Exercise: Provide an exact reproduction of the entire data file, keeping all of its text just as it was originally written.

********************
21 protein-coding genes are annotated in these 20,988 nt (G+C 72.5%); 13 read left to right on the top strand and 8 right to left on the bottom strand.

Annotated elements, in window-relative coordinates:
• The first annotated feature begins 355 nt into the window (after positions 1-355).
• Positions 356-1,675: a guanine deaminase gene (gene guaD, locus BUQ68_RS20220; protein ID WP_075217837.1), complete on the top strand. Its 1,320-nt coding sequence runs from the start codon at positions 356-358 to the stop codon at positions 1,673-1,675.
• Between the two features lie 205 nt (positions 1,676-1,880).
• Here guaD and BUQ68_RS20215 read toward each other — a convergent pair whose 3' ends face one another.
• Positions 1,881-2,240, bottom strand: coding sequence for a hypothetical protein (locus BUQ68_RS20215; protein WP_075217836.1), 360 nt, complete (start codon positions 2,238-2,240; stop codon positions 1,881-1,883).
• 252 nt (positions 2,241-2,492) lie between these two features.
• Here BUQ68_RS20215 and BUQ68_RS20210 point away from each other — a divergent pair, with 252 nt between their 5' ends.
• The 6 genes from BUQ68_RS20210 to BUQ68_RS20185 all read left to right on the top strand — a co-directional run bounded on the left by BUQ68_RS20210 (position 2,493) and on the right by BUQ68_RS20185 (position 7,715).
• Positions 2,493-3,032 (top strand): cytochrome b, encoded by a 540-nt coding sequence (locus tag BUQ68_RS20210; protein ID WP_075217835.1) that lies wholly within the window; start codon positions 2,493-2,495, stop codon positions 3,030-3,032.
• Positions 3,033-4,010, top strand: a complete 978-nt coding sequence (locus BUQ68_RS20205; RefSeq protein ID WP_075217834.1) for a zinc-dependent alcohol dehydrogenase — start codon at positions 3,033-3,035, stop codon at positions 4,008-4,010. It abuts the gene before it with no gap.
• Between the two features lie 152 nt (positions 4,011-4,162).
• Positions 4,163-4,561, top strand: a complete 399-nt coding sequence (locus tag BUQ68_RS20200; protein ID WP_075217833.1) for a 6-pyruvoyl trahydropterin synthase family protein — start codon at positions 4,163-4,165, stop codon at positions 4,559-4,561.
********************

21 protein-coding genes are annotated in these 20,988 nt (G+C 72.5%); 13 read left to right on the top strand and 8 right to left on the bottom strand.

Annotated elements, in window-relative coordinates:
• The first annotated feature begins 355 nt into the window (after positions 1-355).
• Positions 356-1,675: a guanine deaminase gene (gene guaD, locus BUQ68_RS20220; protein ID WP_075217837.1), complete on the top strand. Its 1,320-nt coding sequence runs from the start codon at positions 356-358 to the stop codon at positions 1,673-1,675.
• Between the two features lie 205 nt (positions 1,676-1,880).
• Here guaD and BUQ68_RS20215 read toward each other — a convergent pair whose 3' ends face one another.
• Positions 1,881-2,240, bottom strand: coding sequence for a hypothetical protein (locus BUQ68_RS20215; protein WP_075217836.1), 360 nt, complete (start codon positions 2,238-2,240; stop codon positions 1,881-1,883).
• 252 nt (positions 2,241-2,492) lie between these two features.
• Here BUQ68_RS20215 and BUQ68_RS20210 point away from each other — a divergent pair, with 252 nt between their 5' ends.
• The 6 genes from BUQ68_RS20210 to BUQ68_RS20185 all read left to right on the top strand — a co-directional run bounded on the left by BUQ68_RS20210 (position 2,493) and on the right by BUQ68_RS20185 (position 7,715).
• Positions 2,493-3,032 (top strand): cytochrome b, encoded by a 540-nt coding sequence (locus tag BUQ68_RS20210; protein ID WP_075217835.1) that lies wholly within the window; start codon positions 2,493-2,495, stop codon positions 3,030-3,032.
• Positions 3,033-4,010, top strand: a complete 978-nt coding sequence (locus BUQ68_RS20205; RefSeq protein ID WP_075217834.1) for a zinc-dependent alcohol dehydrogenase — start codon at positions 3,033-3,035, stop codon at positions 4,008-4,010. It abuts the gene before it with no gap.
• Between the two features lie 152 nt (positions 4,011-4,162).
• Positions 4,163-4,561, top strand: a complete 399-nt coding sequence (locus tag BUQ68_RS20200; protein ID WP_075217833.1) for a 6-pyruvoyl trahydropterin synthase family protein — start codon at positions 4,163-4,165, stop codon at positions 4,559-4,561.